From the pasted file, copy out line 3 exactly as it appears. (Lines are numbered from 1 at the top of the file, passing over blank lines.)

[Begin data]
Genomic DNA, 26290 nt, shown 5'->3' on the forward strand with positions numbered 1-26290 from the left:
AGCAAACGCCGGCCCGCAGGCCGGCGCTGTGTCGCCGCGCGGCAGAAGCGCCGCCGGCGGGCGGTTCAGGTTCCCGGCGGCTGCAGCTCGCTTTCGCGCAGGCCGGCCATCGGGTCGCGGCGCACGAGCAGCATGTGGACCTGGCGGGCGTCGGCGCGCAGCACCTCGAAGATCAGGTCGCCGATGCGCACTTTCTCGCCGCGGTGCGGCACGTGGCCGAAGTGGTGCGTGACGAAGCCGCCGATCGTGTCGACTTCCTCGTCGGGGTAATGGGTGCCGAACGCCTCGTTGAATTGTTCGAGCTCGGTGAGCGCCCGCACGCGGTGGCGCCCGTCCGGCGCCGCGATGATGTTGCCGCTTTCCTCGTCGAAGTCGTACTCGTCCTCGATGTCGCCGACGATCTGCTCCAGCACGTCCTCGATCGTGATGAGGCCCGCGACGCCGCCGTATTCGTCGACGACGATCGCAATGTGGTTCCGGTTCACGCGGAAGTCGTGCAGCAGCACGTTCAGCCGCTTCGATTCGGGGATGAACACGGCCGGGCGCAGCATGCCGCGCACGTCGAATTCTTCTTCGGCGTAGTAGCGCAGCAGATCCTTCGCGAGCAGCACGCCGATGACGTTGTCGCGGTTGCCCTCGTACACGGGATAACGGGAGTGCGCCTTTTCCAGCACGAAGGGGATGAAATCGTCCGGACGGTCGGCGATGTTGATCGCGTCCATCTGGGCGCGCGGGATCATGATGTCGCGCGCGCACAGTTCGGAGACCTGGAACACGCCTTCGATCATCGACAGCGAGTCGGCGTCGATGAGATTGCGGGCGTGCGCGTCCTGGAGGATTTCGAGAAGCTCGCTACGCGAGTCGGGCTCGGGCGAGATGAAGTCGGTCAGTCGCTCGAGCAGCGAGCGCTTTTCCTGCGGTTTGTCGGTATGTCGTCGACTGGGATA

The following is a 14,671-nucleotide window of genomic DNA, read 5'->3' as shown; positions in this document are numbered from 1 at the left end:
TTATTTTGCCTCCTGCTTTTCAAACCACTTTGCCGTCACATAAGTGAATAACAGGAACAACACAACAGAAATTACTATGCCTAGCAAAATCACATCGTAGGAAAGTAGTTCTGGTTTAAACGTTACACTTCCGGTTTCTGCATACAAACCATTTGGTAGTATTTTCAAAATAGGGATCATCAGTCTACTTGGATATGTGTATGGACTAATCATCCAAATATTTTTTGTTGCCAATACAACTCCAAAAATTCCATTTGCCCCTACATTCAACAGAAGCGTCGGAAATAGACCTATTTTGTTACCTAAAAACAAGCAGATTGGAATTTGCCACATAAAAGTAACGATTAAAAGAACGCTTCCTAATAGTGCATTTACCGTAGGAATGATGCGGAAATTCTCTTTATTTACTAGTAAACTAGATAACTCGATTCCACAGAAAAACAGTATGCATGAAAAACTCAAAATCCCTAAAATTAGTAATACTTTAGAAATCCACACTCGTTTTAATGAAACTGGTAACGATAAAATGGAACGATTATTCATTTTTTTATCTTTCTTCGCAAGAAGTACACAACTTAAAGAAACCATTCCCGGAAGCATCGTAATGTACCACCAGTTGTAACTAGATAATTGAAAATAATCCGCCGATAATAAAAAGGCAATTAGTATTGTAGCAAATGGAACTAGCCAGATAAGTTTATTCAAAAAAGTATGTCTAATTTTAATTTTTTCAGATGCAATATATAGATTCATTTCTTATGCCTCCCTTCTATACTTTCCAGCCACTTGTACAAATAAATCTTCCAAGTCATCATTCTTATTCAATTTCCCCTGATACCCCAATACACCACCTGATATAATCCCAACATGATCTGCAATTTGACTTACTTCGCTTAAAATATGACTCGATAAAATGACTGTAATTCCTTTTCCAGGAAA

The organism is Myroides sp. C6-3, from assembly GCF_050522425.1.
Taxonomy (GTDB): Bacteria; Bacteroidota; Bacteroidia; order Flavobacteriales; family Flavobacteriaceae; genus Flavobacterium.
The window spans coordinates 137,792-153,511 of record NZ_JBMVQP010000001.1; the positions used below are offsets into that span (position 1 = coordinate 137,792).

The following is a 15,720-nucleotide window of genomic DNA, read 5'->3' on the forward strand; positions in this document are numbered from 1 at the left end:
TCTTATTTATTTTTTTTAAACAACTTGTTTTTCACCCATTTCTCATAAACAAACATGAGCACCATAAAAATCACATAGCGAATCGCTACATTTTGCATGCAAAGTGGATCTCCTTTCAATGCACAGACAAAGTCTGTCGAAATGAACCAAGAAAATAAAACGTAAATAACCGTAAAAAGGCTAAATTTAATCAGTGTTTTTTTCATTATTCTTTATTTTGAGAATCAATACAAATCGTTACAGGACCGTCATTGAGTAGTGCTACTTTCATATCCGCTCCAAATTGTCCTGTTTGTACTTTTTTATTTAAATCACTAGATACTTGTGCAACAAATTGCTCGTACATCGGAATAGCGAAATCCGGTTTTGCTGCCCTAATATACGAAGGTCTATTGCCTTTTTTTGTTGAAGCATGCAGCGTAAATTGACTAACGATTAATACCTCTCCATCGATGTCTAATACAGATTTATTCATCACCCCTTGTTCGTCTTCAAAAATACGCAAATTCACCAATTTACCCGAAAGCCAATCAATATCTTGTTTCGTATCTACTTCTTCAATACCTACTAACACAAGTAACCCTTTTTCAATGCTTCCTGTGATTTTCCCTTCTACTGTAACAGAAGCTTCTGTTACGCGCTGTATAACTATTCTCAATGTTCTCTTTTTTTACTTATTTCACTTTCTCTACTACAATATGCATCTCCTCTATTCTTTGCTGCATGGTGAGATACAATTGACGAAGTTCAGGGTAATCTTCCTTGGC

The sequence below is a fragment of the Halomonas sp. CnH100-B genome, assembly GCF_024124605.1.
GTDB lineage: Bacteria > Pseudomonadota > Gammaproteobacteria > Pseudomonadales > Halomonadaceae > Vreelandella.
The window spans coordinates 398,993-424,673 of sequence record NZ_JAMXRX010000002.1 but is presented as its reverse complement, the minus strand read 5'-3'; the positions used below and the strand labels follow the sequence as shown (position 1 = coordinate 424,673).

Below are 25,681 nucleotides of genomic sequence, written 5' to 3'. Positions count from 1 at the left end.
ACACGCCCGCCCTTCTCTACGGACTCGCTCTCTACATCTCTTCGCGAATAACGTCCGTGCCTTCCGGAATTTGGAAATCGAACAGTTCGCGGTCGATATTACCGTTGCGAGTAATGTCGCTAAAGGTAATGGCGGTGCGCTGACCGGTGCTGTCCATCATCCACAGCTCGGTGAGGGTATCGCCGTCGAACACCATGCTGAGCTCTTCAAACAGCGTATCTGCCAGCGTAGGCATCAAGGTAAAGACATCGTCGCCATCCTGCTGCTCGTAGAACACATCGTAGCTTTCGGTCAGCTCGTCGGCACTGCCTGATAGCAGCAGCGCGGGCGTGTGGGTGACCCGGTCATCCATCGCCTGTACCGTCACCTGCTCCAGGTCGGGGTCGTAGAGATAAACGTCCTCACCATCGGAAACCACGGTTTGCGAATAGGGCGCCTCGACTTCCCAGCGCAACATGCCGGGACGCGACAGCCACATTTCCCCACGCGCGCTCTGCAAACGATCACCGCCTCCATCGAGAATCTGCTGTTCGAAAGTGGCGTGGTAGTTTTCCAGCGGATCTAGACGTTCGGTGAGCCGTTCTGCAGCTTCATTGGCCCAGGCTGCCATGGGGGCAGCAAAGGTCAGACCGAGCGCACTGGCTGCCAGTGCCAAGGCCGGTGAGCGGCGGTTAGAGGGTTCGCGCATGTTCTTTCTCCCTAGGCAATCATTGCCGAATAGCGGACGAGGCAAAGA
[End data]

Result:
The following is a 14,671-nucleotide window of genomic DNA, read 5'->3' as shown; positions in this document are numbered from 1 at the left end: